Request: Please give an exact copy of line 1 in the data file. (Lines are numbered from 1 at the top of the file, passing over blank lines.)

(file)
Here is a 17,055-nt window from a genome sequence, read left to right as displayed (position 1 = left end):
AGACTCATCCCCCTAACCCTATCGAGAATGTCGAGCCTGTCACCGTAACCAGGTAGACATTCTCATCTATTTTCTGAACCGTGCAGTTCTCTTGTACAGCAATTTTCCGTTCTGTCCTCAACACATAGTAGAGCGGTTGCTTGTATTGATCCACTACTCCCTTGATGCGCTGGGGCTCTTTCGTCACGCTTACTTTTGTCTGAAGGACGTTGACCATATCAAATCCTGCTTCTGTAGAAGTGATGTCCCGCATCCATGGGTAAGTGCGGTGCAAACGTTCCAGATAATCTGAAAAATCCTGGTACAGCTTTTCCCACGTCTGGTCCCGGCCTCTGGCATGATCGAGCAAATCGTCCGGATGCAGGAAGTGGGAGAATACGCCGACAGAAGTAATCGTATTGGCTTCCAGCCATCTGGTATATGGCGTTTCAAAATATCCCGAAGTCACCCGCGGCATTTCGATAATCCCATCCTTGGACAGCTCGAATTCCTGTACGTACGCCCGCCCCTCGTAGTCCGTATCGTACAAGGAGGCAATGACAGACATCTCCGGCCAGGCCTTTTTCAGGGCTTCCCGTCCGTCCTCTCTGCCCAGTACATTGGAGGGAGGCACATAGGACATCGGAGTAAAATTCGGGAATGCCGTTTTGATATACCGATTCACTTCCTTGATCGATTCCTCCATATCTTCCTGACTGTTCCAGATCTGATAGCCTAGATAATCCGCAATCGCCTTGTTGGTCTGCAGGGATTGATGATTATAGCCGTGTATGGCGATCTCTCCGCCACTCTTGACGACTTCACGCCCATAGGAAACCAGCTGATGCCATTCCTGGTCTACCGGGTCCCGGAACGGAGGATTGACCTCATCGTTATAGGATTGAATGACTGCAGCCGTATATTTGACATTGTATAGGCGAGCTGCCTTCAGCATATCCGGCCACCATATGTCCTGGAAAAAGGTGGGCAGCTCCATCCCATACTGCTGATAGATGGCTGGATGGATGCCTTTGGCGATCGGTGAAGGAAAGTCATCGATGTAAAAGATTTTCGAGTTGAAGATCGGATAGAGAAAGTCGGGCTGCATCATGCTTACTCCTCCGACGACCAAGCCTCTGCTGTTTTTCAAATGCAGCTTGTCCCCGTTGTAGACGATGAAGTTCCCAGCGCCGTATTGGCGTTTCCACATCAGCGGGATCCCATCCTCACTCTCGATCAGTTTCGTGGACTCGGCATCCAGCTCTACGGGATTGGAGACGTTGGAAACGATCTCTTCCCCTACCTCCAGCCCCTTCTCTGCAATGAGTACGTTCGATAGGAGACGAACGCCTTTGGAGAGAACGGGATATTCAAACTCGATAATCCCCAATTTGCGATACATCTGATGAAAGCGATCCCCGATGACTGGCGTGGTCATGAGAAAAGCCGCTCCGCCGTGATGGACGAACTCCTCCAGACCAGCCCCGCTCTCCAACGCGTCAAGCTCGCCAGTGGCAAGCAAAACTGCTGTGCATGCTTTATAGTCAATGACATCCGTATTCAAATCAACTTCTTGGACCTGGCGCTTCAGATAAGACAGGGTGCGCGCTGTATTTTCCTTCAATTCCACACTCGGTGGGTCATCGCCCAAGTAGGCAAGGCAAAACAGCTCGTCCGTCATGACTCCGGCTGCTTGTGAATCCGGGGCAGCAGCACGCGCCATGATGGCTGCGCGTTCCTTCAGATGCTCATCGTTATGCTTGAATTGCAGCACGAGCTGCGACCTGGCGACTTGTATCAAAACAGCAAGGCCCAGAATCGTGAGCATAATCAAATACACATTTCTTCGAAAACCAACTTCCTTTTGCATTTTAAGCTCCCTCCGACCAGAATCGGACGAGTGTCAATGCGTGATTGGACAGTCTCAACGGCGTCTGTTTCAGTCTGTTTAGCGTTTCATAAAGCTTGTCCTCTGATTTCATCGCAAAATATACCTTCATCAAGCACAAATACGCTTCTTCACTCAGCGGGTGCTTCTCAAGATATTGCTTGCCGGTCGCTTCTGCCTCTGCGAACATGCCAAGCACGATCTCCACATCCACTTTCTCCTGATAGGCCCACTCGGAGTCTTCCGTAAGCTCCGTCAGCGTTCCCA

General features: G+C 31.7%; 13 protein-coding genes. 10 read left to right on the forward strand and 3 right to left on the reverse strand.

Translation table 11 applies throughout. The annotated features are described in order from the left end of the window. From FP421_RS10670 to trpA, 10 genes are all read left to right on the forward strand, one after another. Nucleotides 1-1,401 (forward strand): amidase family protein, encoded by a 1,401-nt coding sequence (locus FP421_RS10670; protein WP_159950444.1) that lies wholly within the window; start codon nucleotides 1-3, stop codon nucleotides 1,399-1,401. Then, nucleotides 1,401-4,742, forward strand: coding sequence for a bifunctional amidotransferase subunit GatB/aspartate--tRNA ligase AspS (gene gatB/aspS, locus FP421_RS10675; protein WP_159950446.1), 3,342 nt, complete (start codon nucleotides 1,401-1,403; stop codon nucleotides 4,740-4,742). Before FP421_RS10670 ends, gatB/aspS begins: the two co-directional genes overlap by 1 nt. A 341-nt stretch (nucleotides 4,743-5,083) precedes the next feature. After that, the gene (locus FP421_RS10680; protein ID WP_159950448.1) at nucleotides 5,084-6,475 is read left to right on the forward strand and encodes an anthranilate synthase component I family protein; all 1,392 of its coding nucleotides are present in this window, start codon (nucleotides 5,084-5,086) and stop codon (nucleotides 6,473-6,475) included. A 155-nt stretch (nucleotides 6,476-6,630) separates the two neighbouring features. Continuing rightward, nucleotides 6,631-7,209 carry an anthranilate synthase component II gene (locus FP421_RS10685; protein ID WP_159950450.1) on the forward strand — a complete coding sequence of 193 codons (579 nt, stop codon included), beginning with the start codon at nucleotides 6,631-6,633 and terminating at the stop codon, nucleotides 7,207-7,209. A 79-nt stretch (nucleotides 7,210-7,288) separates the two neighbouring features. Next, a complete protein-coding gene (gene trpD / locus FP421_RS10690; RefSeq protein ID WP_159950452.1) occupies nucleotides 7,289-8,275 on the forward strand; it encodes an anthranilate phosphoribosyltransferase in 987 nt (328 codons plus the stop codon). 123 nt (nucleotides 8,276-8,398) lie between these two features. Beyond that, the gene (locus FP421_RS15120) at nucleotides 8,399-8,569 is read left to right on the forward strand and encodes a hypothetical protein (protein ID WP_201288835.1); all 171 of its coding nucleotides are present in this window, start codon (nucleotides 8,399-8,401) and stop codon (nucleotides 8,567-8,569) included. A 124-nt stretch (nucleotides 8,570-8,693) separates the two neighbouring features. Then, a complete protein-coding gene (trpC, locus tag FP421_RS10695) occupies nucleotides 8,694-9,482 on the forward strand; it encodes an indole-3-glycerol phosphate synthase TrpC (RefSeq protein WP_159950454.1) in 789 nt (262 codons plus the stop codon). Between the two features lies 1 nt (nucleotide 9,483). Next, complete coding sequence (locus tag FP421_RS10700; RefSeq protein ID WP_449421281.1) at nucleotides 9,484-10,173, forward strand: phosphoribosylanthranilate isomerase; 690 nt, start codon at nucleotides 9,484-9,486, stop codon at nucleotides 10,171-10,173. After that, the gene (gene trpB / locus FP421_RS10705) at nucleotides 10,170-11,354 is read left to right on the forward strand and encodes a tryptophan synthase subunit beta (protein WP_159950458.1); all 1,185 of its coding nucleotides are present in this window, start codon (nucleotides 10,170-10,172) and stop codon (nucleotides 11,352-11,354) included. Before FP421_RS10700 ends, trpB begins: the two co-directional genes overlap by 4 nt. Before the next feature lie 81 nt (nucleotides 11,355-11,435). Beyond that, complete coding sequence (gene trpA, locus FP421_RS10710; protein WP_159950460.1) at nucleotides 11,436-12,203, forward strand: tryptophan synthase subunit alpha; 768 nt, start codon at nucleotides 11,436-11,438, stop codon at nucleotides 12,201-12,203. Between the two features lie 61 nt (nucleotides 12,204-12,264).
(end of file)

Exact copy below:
Here is a 17,055-nt window from a genome sequence, read left to right as displayed (position 1 = left end):